Nearly two years ago
, I wrote a basic state-of-the-genre post that discussed Harmonix's sale to Columbus Nova and the shuttering of the Guitar Hero franchise.
Over the last year or so, we've seen DLC through the official Harmonix Channel slow down drastically, dropping to a rough median of three songs a week (an average not seen since Year 1), with Pro Guitar support no longer a weekly guarantee. The one bright spot on the release calendar was the love-it-or-hate-it Rock Band Blitz, which was $15 for 25 songs ranging from Kelly Clarkson to Living Colour to Maroon 5 to A7X. The songs were released at the end of August in lieu of standard DLC. Which was fine, since it was immediately exportable and as such fulfilled most people's definitions of "new DLC every week."
Tomorrow, the announced DLC is three songs from Rock Band Blitz, and nothing but three songs from Rock Band Blitz. Two if you're a Wii player, since one of the songs was already available at the end of August in lieu of the game proper.
The first thought to race to my mind was that Harmonix has finally broken their DLC release streak. This is the first week in which brand new content isn't released for the Rock Band platform through official channels (because the Rock Band Network still has stuff published; as a matter of fact, though it doesn't "officially" release until Thursday, Jerry Lewis' "Great Balls of Fire"
--as in Charlie and Maverick cruising on a motorbike "Great Balls of Fire"--is available on RBN, which counts in my book as a significant win), and at 1790 songs over five-plus years (267 weeks of non-stop DLC!) through its official downloadable channel, that's one hell of a streak.
Others are treating it as doom and gloom for the Rock Band franchise, which, who knows, it may very well be. The official party line on this
appears to be "look, a lot of people asked for Blitz as singles, and the Wii never got these songs in the first place, and let's be honest, business ain't doing so hot." This is one of those things anyone who ever really followed the plastic instrument genre will hear and go, "well DUH." Blitz was a Hail Mary pass designed to give all your DLC extra mileage, and to encourage you to purchase more of it (consider the coin bonuses when playing songs you haven't played before, for example). The sale on all legacy content was also meant to, surprise!, encourage you to purchase more DLC. I can tell you that I definitely leapt at the chance to pick up some songs I hadn't before, and my Twitter feed was abuzz with tons of people who were spending every last penny they could on legacy DLC. There's no doubt in my mind that DLC sales were starting to flag, as instruments become rarer and the fatigue of the casual player worsened.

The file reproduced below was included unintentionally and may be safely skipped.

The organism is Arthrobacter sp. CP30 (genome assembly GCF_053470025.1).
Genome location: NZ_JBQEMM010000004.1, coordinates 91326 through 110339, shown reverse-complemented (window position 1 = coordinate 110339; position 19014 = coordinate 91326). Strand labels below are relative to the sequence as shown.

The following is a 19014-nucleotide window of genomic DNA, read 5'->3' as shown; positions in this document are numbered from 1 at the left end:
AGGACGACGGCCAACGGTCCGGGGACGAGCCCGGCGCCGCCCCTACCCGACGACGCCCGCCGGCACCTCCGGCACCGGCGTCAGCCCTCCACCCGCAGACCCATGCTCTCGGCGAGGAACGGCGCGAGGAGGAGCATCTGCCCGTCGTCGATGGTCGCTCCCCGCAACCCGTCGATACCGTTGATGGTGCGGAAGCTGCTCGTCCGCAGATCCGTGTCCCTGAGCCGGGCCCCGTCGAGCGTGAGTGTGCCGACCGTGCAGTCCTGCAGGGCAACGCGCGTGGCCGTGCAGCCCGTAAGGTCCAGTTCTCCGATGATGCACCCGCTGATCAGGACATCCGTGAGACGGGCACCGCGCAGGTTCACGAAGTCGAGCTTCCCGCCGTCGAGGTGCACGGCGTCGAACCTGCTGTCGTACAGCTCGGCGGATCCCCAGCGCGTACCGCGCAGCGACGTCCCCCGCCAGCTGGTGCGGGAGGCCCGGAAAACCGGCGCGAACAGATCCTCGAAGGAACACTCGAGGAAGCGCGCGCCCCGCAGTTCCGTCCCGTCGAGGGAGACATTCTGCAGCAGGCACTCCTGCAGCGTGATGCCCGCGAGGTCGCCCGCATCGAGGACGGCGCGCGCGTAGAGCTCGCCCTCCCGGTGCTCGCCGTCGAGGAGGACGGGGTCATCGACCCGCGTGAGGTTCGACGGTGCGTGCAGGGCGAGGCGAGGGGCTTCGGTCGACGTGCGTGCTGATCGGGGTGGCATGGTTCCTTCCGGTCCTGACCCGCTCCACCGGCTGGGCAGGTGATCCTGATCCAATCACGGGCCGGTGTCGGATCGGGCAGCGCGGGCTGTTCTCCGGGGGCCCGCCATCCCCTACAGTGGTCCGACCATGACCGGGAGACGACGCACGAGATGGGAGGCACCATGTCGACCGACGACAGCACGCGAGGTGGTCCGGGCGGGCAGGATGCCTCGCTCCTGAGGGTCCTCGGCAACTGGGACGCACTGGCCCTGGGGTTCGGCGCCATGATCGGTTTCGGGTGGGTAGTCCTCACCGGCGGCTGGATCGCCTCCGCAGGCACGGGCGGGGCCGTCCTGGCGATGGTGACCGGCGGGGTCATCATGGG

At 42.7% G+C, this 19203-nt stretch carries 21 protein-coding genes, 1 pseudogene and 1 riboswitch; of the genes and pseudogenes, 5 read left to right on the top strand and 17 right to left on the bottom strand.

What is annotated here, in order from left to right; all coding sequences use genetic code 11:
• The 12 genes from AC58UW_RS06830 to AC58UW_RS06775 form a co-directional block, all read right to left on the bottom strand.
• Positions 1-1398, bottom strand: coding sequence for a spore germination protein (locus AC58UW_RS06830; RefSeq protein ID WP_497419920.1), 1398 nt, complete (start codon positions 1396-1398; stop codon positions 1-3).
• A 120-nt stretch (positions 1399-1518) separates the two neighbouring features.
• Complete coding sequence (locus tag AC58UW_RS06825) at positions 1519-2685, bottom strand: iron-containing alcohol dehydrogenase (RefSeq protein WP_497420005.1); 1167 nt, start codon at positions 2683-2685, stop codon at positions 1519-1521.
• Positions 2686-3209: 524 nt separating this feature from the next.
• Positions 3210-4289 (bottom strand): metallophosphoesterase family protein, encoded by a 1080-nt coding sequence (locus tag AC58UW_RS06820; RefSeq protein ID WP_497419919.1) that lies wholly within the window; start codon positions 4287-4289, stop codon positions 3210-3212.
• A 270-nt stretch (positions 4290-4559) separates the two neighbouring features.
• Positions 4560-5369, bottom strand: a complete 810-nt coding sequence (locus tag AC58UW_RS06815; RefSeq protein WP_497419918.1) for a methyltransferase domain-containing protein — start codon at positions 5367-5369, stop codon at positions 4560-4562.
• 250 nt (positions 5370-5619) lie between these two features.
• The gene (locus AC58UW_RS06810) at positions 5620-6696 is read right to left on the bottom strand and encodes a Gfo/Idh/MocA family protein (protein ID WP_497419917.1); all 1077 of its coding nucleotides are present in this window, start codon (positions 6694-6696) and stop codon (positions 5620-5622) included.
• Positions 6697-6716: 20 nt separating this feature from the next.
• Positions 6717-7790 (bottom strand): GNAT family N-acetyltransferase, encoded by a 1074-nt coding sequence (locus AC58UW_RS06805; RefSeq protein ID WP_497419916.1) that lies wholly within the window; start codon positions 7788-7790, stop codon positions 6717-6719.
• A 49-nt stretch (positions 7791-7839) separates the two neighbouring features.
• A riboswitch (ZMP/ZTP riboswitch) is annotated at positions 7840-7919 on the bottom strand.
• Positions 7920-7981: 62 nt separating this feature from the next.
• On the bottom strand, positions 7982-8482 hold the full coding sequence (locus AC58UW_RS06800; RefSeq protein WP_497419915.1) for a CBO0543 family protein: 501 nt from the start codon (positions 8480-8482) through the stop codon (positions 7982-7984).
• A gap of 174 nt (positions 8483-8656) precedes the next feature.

But the question remains: Is this really the end? Aside from the fact that the Rock Band Network folks are still lining up--if not prime acts--former legends (again, I repeat: JERRY. LEE. LEWIS.) and import acts (Dir en Grey, for all you J-Rock fans) alongside their standard big-in-the-scene metal bands, Harmonix is still pointing out that they have DLC scheduled for the upcoming three months (because they've had to plan around alternate Rock Band Blitz single release weeks), and still more to come. But how much more?
I don't know, personally. I've spent somewhere in the quadruple digits on this game, and do not regret it for a second. If they'll allow me the opportunity, I will spend even more. Still, even if I hope to be griping-slash-cracking-wise about how it's 2051 and Harmonix STILL hasn't released any Muse, I think, even if it does end by March, that it's been a wonderful run. I won't say my thank yous, though, until the fat lady avatar sings.